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Re: Questions about lnt, gray water removal, large kitchens

Postby Jax Dee » Fri Sep 27, 2013 6:47 pm

Also my gran washed my mouth out real good back in the day with a nasty harsh bar of heavy duty soap. If that didn't make me sick I doubt some invisible soap scum will :)
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Re: Questions about lnt, gray water removal, large kitchens

Postby Bumble » Fri Sep 27, 2013 6:54 pm

i personally cant touch wooden cutlery - but these are getting quite popular in Australia - may be a good option to add to paper plates etc & just get burnt - no washing.

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Re: Questions about lnt, gray water removal, large kitchens

Postby BBadger » Fri Sep 27, 2013 8:57 pm

Jax Dee wrote:
FIGJAM wrote:Get a case of the runs from not rinsing the soap of your dishes and report back. :shock:


No seriously. The more common practice is to wash your dishes thoroughly and set on the drying rack or towel off. The suds slide off and dry up. The residue will not make you sick. What do you think leaves those spots on your glasses in a dishwasher? I know this sounds strange to Americans. If you are worried about it then use castille soap. All natural and you can use it for your hair and body too. Saves space on packing for camp trips.


That's not a correct comparison. Automatic dishwasher liquids are different than hand-washing detergents. The cleaning mechanism is different, and also the "spots" are not the same thing with the two different cleaning methods.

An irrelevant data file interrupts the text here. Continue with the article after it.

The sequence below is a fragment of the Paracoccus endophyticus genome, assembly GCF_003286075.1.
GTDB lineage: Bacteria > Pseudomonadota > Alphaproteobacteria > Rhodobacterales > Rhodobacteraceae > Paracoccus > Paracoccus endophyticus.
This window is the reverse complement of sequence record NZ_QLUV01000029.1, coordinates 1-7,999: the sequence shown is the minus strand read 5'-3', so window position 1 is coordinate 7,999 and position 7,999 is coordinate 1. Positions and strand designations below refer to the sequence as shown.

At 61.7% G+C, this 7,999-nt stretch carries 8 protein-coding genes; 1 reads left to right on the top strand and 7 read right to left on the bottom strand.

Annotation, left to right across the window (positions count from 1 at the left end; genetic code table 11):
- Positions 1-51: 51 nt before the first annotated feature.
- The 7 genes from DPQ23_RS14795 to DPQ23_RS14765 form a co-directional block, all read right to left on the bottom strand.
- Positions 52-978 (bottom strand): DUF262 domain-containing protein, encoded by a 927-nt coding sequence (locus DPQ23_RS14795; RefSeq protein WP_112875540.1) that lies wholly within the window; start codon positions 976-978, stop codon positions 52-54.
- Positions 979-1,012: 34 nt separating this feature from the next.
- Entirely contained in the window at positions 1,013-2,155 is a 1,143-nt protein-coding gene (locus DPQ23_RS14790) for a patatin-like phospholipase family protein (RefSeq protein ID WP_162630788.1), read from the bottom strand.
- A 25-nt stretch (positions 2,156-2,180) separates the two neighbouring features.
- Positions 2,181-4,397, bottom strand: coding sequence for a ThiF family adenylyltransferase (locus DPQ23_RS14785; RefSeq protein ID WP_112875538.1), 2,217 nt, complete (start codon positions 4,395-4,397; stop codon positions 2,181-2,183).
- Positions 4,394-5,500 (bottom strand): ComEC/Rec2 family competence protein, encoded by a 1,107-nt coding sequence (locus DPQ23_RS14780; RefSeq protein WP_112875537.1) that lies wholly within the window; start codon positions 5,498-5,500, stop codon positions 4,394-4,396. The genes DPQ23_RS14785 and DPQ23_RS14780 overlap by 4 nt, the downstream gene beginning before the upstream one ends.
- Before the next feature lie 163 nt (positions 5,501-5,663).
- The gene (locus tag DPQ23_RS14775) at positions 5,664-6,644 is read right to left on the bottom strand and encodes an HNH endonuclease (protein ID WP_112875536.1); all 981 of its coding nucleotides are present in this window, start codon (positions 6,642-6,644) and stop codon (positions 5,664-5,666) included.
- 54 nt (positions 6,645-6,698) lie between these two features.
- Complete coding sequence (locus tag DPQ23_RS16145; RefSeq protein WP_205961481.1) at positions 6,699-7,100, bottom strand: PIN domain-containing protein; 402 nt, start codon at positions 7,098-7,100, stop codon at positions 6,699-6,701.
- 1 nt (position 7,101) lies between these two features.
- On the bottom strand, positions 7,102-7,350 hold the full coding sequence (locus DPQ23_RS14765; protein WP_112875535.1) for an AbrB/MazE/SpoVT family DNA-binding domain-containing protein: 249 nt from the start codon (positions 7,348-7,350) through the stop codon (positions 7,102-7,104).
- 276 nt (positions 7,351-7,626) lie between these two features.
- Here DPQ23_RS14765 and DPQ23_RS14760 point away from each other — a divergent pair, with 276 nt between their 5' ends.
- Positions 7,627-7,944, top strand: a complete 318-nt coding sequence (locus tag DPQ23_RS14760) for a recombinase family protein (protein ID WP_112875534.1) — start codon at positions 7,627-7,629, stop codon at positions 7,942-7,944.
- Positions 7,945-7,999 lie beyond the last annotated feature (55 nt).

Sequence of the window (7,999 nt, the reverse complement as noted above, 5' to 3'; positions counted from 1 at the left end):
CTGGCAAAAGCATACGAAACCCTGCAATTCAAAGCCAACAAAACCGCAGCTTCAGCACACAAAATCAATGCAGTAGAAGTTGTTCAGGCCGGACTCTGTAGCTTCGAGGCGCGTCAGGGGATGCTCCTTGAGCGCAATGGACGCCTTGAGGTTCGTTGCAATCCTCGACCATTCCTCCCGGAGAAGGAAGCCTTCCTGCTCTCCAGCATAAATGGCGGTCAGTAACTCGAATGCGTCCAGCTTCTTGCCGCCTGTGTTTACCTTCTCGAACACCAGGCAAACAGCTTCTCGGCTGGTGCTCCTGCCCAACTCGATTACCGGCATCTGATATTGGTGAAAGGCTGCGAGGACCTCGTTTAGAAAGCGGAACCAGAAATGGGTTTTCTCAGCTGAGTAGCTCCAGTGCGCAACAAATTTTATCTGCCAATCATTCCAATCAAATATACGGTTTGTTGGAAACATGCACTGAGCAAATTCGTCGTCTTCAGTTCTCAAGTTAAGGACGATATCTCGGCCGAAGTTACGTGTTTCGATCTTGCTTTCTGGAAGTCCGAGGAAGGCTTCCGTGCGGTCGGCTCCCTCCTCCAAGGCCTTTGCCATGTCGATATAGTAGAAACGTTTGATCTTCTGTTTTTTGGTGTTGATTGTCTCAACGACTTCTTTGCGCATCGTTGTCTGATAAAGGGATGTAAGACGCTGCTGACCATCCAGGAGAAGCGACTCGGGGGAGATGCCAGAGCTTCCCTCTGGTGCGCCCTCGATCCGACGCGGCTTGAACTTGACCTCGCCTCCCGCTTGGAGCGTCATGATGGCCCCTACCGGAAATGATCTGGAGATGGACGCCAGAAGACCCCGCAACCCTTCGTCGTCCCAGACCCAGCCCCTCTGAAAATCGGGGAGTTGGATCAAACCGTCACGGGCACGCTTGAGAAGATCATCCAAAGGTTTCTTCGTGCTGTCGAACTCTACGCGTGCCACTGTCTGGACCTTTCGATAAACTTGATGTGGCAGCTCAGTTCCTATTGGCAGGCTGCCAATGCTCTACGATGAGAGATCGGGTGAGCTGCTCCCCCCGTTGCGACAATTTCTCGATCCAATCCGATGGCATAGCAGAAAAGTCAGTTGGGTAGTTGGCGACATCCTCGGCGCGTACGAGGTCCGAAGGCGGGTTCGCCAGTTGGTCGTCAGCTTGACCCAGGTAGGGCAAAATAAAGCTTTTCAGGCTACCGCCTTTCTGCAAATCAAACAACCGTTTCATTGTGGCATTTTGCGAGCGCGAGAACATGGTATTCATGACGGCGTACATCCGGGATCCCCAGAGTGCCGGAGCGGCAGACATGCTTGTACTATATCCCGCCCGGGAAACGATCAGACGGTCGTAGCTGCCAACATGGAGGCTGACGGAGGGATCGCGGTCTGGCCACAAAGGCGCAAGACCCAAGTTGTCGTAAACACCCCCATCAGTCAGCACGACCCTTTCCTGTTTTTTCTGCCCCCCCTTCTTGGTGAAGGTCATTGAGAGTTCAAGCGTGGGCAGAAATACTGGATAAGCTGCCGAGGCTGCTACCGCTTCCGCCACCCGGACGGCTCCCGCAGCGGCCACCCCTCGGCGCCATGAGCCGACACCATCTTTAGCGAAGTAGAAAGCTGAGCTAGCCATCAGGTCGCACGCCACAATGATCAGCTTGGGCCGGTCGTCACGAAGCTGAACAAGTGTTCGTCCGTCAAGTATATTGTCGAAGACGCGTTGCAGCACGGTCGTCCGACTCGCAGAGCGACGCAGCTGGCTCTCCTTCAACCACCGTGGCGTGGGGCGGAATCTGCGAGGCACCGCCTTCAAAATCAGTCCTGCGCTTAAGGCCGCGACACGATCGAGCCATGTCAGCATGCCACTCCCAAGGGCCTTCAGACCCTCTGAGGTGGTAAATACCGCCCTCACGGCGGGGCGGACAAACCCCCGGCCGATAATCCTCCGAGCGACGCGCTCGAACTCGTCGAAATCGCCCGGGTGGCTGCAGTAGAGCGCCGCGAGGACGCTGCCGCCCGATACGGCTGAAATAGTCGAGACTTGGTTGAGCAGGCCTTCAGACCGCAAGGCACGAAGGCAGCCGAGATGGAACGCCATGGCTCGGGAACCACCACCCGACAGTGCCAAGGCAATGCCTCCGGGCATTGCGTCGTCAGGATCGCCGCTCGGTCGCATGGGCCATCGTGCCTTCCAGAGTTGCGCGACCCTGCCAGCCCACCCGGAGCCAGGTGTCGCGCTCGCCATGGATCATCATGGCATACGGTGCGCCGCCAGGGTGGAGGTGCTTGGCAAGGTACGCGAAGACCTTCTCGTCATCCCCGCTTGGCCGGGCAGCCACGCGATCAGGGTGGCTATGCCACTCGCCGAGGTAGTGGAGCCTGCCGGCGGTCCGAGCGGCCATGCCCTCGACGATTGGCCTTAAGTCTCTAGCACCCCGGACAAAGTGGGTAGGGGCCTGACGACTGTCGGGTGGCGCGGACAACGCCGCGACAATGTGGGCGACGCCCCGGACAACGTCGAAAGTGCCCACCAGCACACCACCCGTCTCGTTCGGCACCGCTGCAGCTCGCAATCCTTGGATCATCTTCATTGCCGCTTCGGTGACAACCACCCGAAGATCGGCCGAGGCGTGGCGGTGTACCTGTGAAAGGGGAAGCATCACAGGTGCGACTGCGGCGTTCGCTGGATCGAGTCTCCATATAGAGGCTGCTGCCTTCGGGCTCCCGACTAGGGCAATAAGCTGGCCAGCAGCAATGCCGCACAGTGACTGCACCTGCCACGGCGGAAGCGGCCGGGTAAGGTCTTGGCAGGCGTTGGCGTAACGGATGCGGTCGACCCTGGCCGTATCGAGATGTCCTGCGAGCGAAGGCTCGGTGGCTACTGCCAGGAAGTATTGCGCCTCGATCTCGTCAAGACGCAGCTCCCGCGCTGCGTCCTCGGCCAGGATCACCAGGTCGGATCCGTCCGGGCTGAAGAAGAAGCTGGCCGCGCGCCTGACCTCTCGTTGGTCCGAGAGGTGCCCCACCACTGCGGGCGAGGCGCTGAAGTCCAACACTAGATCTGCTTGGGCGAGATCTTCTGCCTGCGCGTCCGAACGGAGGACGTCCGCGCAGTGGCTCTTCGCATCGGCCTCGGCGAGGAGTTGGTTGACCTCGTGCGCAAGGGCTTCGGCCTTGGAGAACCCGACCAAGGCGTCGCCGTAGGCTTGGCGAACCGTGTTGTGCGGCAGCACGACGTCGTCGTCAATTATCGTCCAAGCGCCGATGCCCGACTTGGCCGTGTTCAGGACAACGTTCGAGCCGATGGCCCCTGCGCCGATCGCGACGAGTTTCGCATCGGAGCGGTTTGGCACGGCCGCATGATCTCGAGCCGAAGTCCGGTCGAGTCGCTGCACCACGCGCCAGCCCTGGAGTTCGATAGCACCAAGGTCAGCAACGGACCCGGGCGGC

Automatic dishwashers rely on high heat to do most of the cleaning and to melt oils. They also contain detergents, but not the same mix because of that heat. The detergents also contain chemicals for foam-suppression, water hardness (to some extent), corrosion reduction (due to high heat and other chemicals) and other compounds for breaking down solids. Another important feature is that automatic dishwashers also still contain a rinse cycle. That "residue" is not soap, but more than likely residue from hard-water. That's probably why adding vinegar to these dishwashing solutions produce "spotless" dishes for people.

Hand-dishwashing soap is different. It can't rely on the scalding water found in automatic dishwashers, and therefore contains low-temperature surfactants that must chemically remove solids and oils. The detergents also purposely add foaming additives to purposely help the soap cling to the surface. Without a "rinse cycle" these suds, as well as any solids that did not wash off, will cling to the surface of the dishes and dry.

But for getting sick? It depends on how much is there. One can sometimes taste the remaining soap scum. That may be enough to give people the runs. So you'll have to weigh whether it's worth getting diarrhea or using a paltry amount of water to rinse off the dishes -- or just wipe them down.

I'd personally also rinse because of the way soap is designed to work: it separates the particles from the surface, making it wash off. If the washing tub itself does that for you, by all means use it. But if the water in the tub is pretty funky -- as it often is for a large bunch of dishes -- I'd rather have some clean water wash off whatever might have been left on.
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Re: Questions about lnt, gray water removal, large kitchens

Postby Jax Dee » Fri Sep 27, 2013 11:13 pm